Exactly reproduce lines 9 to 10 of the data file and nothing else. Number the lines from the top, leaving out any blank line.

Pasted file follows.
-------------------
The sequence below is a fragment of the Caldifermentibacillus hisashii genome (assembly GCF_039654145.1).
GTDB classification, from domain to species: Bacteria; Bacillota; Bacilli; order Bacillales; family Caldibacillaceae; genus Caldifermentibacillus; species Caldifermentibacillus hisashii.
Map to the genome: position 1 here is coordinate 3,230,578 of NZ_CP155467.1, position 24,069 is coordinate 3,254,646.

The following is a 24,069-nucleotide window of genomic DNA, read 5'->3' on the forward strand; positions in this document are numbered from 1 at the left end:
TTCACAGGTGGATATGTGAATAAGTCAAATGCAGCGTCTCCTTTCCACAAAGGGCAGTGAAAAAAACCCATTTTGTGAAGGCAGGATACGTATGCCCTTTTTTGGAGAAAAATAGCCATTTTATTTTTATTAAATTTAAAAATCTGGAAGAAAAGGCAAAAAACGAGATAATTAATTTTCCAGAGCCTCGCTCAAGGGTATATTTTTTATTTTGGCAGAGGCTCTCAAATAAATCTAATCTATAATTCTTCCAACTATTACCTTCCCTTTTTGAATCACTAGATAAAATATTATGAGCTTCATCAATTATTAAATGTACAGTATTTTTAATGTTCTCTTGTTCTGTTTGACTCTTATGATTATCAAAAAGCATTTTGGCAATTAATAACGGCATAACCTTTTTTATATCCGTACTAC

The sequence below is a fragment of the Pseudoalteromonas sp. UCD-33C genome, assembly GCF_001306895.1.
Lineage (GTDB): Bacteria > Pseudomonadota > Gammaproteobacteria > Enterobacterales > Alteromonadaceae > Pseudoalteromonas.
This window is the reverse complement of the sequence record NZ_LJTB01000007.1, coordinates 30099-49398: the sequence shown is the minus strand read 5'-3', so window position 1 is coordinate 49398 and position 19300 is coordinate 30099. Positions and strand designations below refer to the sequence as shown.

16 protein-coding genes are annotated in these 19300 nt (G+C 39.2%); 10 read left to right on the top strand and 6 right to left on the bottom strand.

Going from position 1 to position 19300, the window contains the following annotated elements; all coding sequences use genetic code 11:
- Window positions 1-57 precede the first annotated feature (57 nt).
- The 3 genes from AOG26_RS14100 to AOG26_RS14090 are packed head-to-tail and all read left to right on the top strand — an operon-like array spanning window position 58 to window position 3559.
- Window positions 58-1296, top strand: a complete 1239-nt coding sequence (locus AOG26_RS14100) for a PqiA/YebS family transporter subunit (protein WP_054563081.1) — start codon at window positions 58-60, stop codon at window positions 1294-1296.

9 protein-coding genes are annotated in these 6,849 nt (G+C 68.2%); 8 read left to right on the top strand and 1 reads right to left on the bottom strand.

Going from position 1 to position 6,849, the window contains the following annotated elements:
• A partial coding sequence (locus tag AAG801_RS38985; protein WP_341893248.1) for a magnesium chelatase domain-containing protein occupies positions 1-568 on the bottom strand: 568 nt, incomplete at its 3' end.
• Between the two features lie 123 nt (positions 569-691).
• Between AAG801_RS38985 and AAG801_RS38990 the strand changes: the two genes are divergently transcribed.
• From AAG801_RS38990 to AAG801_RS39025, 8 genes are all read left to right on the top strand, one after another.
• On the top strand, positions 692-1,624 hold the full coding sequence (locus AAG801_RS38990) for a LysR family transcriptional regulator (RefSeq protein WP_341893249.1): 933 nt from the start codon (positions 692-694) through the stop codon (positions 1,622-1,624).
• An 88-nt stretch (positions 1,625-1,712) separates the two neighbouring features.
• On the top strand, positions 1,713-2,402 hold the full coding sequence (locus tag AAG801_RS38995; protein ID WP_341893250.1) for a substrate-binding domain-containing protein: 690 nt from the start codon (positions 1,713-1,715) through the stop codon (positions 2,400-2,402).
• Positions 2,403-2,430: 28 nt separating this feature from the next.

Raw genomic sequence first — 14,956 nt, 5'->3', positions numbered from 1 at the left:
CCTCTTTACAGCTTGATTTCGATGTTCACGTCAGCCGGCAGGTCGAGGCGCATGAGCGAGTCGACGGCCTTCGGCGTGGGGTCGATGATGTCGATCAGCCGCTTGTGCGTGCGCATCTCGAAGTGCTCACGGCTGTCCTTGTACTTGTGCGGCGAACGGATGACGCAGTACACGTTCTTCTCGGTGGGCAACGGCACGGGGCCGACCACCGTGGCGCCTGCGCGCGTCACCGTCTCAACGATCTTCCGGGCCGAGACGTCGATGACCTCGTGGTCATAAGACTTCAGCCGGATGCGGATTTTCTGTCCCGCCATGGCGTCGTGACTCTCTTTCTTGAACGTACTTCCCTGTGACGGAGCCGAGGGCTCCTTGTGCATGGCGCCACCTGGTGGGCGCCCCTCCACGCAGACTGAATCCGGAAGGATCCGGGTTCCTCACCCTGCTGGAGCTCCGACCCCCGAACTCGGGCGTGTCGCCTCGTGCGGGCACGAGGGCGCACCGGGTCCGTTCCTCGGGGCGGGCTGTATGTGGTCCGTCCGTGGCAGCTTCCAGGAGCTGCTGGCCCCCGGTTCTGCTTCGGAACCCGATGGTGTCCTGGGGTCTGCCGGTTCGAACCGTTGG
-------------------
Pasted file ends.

16 protein-coding genes are annotated in these 19300 nt (G+C 39.2%); 10 read left to right on the top strand and 6 right to left on the bottom strand.

Going from position 1 to position 19300, the window contains the following annotated elements; all coding sequences use genetic code 11: